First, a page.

You successfully finished your university or college studies, last year, or a couple of years ago, and you have had no luck getting a job. Many failed interviews and unanswered applications for jobs are your experience, after obtaining your qualifications. Most of your dreams about how your life would change after finishing your college or university studies now lie in tartars, discarded, by unemployment. You feel, and indeed are beaten, by the system; for now.
You have just been thrown out of university or college. You did not make it; you failed. Suddenly the world has shrank for you, into the tiny dark spot in your mind where hopelessness, fear and uncertainty about the future reside. You are ashamed of yourself. You now know you are alone in the world, and it is almost as if everyone has heard you have failed. You do not know where to begin, to start your life as one among the millions of unemployed young people in Zambia.
You have just finished Grade 12; you have not made it to university or any college. Perhaps you made it to university or college, but you have no one to fund your studies. What are your options? You have no idea.
You dropped out of secondary school or primary school. Now you roam the streets hustling, most of the time. There are as many reasons for dropping out of school as there are kids who drop out of school – each one has a unique story to tell. Life is truly hard. You probably are already into smoking, alcohol, drugs and some crime on the side, such as buying and selling stolen stuff. You and the police are not the best of friends, but meet quite frequently.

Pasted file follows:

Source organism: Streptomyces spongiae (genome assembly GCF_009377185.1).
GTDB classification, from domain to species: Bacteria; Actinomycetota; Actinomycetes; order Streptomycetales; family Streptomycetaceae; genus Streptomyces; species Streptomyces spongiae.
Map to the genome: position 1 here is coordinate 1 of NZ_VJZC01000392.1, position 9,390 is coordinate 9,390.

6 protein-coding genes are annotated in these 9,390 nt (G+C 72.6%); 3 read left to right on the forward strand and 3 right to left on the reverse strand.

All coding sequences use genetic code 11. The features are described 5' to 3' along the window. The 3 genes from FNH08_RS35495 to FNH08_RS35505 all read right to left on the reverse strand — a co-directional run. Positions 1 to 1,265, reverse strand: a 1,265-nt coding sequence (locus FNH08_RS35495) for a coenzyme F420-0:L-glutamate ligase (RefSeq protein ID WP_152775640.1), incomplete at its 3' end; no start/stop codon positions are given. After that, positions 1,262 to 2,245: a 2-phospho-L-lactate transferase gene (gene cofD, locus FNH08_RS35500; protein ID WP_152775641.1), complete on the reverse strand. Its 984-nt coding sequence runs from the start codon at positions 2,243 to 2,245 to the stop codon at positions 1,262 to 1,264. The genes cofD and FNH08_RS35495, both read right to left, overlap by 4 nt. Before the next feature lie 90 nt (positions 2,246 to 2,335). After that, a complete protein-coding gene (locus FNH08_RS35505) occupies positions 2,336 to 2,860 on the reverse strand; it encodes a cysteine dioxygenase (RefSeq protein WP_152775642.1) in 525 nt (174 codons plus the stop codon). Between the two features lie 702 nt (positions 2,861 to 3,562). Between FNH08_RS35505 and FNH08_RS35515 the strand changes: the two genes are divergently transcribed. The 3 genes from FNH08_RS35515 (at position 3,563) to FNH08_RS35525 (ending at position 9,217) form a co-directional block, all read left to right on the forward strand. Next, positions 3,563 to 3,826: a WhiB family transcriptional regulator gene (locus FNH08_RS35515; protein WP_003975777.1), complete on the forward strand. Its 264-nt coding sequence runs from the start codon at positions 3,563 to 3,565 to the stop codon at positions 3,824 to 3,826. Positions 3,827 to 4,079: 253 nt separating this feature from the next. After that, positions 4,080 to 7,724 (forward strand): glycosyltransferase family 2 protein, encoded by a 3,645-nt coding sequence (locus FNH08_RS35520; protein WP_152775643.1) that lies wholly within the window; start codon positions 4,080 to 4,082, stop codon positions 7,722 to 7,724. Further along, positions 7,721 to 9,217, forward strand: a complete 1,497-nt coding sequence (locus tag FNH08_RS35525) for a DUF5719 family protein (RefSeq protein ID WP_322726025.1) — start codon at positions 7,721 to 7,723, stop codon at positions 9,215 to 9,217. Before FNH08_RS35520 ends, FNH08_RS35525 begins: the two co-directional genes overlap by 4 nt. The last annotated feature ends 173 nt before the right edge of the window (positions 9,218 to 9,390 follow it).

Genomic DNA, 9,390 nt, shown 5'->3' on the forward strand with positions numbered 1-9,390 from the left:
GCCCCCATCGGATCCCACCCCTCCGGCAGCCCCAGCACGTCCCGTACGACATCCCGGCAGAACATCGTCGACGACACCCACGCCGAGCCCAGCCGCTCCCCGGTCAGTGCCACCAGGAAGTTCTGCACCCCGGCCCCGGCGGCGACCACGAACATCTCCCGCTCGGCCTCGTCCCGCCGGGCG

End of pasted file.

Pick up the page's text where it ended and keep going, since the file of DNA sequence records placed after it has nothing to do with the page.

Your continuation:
You are a young girl, young woman, perhaps older than 12 but younger than 30. You have abandoned where you used to live, maybe you were kicked out, and you hustle everyday about a place to sleep. You now work the streets at night looking for sex clients. Alcohol and drugs protect the little innocent girl still alive in you. Every moment of your life you wonder how all this will end, for end, it surely must, one day.
For whatever reasons, you are between 18 and 35 and are out, unemployed, totally alone, or so you think, in a world nobody cares about the suffering of millions of young people like you, condemned to a life without decent work, and therefore unleashed into the world to survive as best you can. You hustle, every day, for everything. You eat whatever you find. You sleep wherever you can, if you can, when the world goes to sleep.
You probably have been a guest of the Zambia Police before and maybe even done time in remand prison, or real prison. You know how overcrowded and ugly life is in our prisons, and in police cells. But outside is no better. It is often worse. Outside you float, aimlessly, with no definite things in your life. Inside at least there is some semblance of cruel structure, authority, discipline and horrible painful and hungry isolation, and the forced companionship of many like you.
You have long forgotten how it feels to be certain about anything in your life, to be confident about things, to trust in the goodness of people, to have faith in an improved tomorrow; you no longer hope for change in your life. You trust nobody. Everybody, it seems, wants to grab something from you, even as you have nothing. You too, you peer stealthily at other human beings and estimate what they could be worthy to you. You blame others and yourself for how your life has turned out to be. You are ashamed, angry and disappointed with yourself. You easily give in to violence. You are now a certified thug.